Home » News » Public Safety
Officers tied to 2010 Strange Brew incident ask to be removed from 'Laurie list'
In court records filed by their attorney, John Krupski, the officers argued the excessive force allegations were "determined to be incorrect and any and all discipline in which they were subject was reversed...."
A court hearing Sept. 5 provided a glimpse into the workings of the Laurie list process, according to a recording of the hearing obtained Friday. Before the officers filed for court relief, it was not known their names were on the list.
Judge Garfunkel, who raised questions about the Laurie process during the hearing, has yet to rule on their request, which also seeks attorney fees.
"I need a more complete description of the Laurie list. Is there a document that exists in which officers' names appear statewide ...?" Garfunkel asked.
Prosecutors are constitutionally required to disclose all evidence that may be helpful to the defendant - including dishonesty issues involving officers who are to testify - or risk having the conviction overturned.
Associate Attorney General Jane Young offered comment at the recent hearing involving the Manchester officers, although her office is not a party to the case.
No centralized list
"Is there this magical list somewhere? No. There's certainly not a statewide comprehensive list," Young said. "We hope that each county attorney has a sort of ongoing list of their own."
Young said her supervisors might not be thrilled to hear it, "but we pretty much discount that (Heed) memo," adding her office has undertaken a comprehensive review of Laurie policies.
Young told the court it wouldn't matter what he ordered relative to the three officers.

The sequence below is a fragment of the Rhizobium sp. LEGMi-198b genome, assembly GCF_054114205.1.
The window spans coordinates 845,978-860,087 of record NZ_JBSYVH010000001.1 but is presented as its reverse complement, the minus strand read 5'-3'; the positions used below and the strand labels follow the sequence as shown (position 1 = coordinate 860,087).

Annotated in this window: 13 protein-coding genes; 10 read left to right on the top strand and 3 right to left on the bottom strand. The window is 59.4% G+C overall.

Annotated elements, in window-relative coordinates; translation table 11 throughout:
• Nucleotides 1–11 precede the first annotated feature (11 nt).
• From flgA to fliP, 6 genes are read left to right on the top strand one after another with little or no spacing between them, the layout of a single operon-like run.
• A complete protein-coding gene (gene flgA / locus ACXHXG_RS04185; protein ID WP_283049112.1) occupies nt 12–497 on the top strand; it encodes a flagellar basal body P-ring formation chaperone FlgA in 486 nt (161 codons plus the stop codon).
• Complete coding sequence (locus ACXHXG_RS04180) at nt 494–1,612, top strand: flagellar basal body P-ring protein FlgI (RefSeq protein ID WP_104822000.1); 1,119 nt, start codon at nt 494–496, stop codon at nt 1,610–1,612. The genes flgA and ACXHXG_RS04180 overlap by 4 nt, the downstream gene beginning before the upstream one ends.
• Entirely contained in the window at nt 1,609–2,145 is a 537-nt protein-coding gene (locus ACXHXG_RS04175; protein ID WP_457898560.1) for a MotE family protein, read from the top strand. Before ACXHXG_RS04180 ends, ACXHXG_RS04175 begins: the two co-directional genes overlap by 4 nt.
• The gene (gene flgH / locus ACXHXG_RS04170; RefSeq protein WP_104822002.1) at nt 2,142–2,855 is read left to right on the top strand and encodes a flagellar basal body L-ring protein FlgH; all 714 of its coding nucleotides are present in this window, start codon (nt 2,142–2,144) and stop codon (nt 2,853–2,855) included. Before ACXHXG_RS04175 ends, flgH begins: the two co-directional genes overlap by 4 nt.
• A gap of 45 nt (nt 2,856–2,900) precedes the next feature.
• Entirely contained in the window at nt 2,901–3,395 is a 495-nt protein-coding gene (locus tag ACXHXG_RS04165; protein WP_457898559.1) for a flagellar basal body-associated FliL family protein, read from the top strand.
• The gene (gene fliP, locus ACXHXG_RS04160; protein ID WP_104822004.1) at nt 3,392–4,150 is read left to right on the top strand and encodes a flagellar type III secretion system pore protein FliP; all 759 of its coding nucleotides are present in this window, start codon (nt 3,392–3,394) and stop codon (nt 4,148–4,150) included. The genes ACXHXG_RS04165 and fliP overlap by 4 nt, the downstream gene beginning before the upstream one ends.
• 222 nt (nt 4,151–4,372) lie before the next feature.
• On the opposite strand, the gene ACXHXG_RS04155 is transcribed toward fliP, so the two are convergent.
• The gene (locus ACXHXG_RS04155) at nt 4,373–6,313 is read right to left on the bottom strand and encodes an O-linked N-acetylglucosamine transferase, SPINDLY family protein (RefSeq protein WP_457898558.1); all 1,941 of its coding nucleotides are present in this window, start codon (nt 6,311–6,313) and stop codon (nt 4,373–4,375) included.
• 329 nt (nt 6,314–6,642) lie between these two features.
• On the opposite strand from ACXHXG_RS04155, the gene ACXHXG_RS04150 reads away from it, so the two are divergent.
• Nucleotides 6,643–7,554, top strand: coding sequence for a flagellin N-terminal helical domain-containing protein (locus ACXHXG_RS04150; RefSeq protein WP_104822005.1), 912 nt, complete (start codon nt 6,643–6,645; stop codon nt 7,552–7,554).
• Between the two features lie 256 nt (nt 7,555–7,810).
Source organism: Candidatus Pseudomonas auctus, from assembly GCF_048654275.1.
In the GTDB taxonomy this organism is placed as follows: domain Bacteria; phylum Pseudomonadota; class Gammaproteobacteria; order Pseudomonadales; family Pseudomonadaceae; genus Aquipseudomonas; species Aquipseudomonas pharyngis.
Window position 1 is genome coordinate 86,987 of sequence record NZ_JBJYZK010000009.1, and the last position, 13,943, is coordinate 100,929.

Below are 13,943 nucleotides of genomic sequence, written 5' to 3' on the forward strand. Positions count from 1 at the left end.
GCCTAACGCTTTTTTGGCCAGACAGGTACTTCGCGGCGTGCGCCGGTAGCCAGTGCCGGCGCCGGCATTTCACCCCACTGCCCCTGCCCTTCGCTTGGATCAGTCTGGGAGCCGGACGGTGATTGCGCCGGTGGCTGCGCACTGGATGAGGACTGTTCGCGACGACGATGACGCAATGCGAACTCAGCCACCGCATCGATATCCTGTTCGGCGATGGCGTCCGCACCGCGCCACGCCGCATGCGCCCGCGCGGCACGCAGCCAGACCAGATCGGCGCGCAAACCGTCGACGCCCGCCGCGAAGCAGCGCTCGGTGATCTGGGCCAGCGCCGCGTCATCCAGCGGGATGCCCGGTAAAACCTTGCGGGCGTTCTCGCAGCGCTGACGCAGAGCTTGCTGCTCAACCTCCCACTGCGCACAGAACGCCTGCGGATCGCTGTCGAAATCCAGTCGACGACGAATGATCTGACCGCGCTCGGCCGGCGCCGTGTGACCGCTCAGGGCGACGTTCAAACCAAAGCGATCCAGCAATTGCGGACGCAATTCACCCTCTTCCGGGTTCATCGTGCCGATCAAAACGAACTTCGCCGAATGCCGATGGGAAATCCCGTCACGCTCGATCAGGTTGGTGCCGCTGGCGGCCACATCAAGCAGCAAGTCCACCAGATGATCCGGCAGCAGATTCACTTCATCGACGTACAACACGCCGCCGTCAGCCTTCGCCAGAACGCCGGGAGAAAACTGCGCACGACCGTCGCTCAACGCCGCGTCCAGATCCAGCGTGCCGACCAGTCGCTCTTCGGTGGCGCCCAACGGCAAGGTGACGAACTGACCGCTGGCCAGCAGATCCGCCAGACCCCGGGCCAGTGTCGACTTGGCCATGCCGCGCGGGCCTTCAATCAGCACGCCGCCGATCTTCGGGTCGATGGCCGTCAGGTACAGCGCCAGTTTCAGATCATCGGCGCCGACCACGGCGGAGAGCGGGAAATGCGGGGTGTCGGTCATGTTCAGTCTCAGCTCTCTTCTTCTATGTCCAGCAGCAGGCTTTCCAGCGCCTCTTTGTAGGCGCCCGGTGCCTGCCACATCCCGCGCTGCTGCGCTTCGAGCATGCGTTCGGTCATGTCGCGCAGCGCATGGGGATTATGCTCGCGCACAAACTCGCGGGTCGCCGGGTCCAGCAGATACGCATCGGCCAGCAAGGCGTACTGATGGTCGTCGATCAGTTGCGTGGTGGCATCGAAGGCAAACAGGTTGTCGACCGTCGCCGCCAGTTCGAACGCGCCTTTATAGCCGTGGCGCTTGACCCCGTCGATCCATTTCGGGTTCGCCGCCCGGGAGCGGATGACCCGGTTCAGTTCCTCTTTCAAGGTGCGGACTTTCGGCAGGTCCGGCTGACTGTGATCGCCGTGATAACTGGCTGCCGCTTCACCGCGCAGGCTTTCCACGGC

Young said the names should remain on the Laurie list. Prosecutors at least have to notify the courts in such cases and leave it to judges to decide whether the officer's credibility issue can be used at trial. It's a two-step process, she said. The state may disclose Laurie material, then argue that it shouldn't be allowed at trial.
Said Krupski: "I strongly urge the court to think of stigma attached to Laurie issues.... It is a stigma that follows you. People think you are a liar."
The three officers had no due process, he said. Some police officers are fired because of Laurie issues and others have trouble transferring to other police departments because the designation follows them, Krupski said.
"Just because you have a letter issued that's a Laurie matter doesn't mean you are wholesale dead on this job," Young said.
"I don't see this as a career-ending matter," Young said.
READER COMMENTS: 1
- Nashua man critical after being hit by box truck - 0
- Durham fire chief considered for similar post in Natick, Mass. - 0
- Wood-drying kiln heavily damaged by fire - 0
- FinnaRageTV uses Keene for promotion - 0
- After Keene riot, PSU campus on alert as party plan is spread by social media - 1
- 2-alarm Manchester fire displaces 10 - 0
- Missing Mason man found dead - 0
- Nashua police chief to retire - 0
- Pinkerton student taken to hospital after being hit by car - 1
READER COMMENTS: 0
- John Habib's City Sports: St. Thomas coach: I owe Central - 0
- Armed burglar from Derry sentenced to prison - 0
- 'Bingo hunting' police use random license plate checks to make arrest - 0
- Bedford police investigating burglary at Verizon Wireless store - 0
- Police: Manchester man charged with endangering child after going 101 mph - 0
- FairPoint customer concerned about blocked emails - 0
- Plaistow narrows field in search for its new police chief - 0
- Man faces robbery, assault charges after extradition from NY - 0
- Hershey Bears shut out Monarchs - 0
Hershey Bears shut out Monarchs
School's out for voters